Can I once again stress that if you have any little anecdotes or stories that you remember about Dad, can you please send them in to Mum. Such stories will be of great comfort in the months and years ahead. One such anecdote was sent to me by Dad’s school friend Alan, which with his permission I shall relate to you now. Once again, it provides a different side of Dad that I had never known about until the past two weeks.

Alan said to me that “We played hockey at school and took it very seriously and marched throughout the county sweeping all before us. I was a good outfield player but he took me aside one day and asked if I’d sacrifice that to play in goal because he wanted somebody there he could rely on. I did it without question. I wouldn’t have done it for anyone else. It’s a small incident but says a lot. If I looked up to him at the age of 16 I can tell you I have looked up to him for the years since.”

One of the things that gives me hope and confirms my faith in humanity is the support that Mum, Liam and I have received over the past ten days. There are a few people in particular: friends and family who have been extremely helpful in sorting out funeral arrangements, giving lifts or coming round for a supportive chat. I won’t embarrass these people by naming them individually: they all know who they are.  But I want you all to know that the friendship and solidarity that you have shown means more to me than I can say.

On the subject of love & friendship, I’d also like to thank those members of Dad’s family who are here, and many of his friends he’d known since school. Many of my friends have said to me over the past few days that they cannot imagine losing a father. Well, I cannot imagine what it must be like to lose a friend I have known for forty years, or a brother, or a son, so I can only guess what you are all going through. I look forward to catching up with all of you later today, and only regret that it is in the most terrible of circumstances.

Finally, thank you to all of those that have come who knew Dad from the various sports or bridge clubs that he was a member of. I shall remember Dad as a man who gave me the passions that have guided my life so far. He gave up many of his weekends when I was younger ferrying me to various chess tournaments, and I have many happy memories of those days. The numerous books he bought me as a child instilled in me a love of reading, and this plus my fondness for music, which I also shared with Dad, have made me the person that I am today.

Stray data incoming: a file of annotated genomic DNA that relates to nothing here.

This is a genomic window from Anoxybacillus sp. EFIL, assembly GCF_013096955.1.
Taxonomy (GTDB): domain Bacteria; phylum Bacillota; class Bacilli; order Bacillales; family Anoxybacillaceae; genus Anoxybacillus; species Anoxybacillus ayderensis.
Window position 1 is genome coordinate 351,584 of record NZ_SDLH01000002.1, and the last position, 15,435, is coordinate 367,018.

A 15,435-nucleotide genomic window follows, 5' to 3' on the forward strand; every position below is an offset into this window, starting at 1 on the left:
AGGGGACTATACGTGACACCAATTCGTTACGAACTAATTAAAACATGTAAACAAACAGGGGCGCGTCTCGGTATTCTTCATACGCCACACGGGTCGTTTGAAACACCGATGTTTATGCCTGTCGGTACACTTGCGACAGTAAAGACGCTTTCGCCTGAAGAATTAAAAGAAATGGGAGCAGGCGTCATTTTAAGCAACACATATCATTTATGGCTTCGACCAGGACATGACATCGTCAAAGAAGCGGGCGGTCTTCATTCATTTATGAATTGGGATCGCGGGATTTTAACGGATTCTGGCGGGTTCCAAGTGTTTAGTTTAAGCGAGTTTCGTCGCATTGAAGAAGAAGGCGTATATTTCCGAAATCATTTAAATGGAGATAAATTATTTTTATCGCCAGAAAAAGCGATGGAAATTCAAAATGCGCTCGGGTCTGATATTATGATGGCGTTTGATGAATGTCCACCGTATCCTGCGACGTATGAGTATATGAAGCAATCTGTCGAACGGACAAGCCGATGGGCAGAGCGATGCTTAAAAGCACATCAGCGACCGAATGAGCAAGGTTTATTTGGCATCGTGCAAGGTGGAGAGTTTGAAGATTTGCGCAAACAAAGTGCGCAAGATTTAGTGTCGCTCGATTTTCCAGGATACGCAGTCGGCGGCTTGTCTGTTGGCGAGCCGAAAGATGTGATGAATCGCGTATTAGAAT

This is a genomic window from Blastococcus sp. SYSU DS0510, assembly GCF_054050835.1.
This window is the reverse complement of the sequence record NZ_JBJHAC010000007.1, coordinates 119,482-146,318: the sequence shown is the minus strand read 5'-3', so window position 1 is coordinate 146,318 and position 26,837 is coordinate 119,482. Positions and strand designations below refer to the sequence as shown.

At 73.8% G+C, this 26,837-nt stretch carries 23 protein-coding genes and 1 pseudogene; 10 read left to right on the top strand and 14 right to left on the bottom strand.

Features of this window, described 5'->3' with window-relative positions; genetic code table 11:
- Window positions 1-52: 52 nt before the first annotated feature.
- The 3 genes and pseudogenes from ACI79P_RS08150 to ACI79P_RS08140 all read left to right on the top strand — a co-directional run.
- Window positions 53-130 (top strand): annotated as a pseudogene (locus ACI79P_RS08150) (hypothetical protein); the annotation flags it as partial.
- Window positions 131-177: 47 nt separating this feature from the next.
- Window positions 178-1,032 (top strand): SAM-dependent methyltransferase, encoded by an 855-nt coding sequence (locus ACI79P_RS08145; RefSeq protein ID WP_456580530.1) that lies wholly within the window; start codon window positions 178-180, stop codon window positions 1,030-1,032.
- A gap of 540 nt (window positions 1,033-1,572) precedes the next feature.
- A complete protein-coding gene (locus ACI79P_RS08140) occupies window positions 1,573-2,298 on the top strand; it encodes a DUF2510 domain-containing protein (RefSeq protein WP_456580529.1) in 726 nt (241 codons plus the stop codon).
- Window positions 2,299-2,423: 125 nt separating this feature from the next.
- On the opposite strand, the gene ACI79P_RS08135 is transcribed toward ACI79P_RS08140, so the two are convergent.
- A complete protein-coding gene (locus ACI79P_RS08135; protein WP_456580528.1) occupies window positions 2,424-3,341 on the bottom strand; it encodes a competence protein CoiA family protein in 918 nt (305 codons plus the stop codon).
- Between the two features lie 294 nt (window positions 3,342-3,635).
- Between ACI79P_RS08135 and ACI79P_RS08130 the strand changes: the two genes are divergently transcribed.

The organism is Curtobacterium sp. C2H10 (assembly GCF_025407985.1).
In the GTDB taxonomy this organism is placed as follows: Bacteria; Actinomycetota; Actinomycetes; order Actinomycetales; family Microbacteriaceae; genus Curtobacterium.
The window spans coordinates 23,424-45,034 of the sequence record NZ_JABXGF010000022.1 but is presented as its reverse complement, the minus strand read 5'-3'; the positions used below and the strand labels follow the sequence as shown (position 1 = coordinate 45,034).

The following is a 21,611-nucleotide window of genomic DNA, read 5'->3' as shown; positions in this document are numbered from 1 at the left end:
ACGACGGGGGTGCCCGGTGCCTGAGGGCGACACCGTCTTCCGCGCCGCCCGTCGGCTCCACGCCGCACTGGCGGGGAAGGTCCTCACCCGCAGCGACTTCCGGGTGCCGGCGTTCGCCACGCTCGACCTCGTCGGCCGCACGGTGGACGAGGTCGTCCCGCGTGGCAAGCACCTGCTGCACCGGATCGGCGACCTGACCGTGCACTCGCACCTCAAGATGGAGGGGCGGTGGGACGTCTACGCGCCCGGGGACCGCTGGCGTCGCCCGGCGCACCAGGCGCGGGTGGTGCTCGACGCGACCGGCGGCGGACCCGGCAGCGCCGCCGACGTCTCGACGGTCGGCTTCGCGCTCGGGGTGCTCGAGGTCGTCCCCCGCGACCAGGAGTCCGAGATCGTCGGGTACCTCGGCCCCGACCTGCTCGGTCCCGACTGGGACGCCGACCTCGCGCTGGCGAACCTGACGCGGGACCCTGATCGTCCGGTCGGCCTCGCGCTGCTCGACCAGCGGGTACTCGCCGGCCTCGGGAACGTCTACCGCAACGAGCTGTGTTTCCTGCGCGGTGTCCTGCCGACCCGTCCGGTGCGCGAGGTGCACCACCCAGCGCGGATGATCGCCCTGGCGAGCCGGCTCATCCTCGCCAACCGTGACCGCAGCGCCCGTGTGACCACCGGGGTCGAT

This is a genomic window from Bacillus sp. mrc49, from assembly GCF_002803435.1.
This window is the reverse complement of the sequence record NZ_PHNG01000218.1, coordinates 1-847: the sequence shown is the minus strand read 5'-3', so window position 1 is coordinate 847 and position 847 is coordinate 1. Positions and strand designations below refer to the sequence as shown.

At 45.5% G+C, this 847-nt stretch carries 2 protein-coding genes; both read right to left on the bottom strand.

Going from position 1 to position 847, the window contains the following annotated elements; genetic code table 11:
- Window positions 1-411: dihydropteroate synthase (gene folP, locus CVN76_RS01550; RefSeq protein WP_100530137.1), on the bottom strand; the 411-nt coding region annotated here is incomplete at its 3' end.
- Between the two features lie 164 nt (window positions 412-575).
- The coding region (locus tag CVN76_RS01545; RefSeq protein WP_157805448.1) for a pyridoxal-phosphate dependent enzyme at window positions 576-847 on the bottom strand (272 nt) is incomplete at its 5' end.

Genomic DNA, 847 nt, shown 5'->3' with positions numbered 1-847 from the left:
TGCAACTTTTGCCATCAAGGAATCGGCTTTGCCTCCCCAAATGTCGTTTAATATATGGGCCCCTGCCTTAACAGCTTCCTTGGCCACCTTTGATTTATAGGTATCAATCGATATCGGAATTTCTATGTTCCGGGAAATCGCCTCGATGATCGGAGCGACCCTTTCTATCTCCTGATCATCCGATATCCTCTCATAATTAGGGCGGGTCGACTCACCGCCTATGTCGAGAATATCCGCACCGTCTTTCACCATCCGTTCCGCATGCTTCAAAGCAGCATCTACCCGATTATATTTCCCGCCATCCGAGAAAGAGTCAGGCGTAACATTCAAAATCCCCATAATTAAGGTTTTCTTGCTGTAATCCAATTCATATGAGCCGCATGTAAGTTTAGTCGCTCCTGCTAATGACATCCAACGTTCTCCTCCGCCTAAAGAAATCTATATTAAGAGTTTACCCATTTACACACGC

I want to end with a biblical quotation. It was one that Christopher Hitchens read out at the funeral of his own father. He chose it for its “non-religious yet high moral character”. That phrase sums Dad up. He was not a religious man. Whenever “Thought of the Day” came on he would immediately switch off the radio and play one of his numerous CDs.  But he was a man of the highest moral standards. Some of the words that occur again and again in tributes sent to us are kind, lovely, generous, gentle, reliable and caring. Dad was all of those things and more. I can only hope that Dad has passed on some of these characteristics to me. You can confirm for yourselves that I have inherited from him the infamous Hazlehurst receding hairline. I have sadly not inherited Dad’s great aptitude for running, but we spent many happy hours watching and talking about sport that I shall forever cherish.

So to conclude, here is Philippians Chapter 4, Verse 8:

Finally, brethren, whatsoever things are true, whatsoever things are honest, whatsoever things are just, whatsoever things are pure, whatsoever things are lovely, whatsoever things are of good report; if there be any virtue, and if there be any praise, think on these things.

My podcast debut…

August 14, 2011

If you want to hear my dulcett dones on the Pod Delusion discussing House of Lords reform, I’m featured on their latest show here. It starts about 29 minutes in.

Vote Yes today!

May 5, 2011

Just vote, OK? You’ve heard all of the arguments why on this blog.

The NO campaign have no arguments. There’s been no attempt to defend First Past the Post. They’ve said AV would be a roadblock to further reform, when AV would actually increase the prospect of future change.

Vote Yes today at your polling station between 7am and 10pm.

An A-Z of rubbish No2AV arguments: second edition

April 28, 2011

I’ve added lots of new stuff to my most popular ever post. Please read it and spread the word. Cheers.

I’m off to Wales…

April 20, 2011

…and will blog when I return.

Thanks for your patience.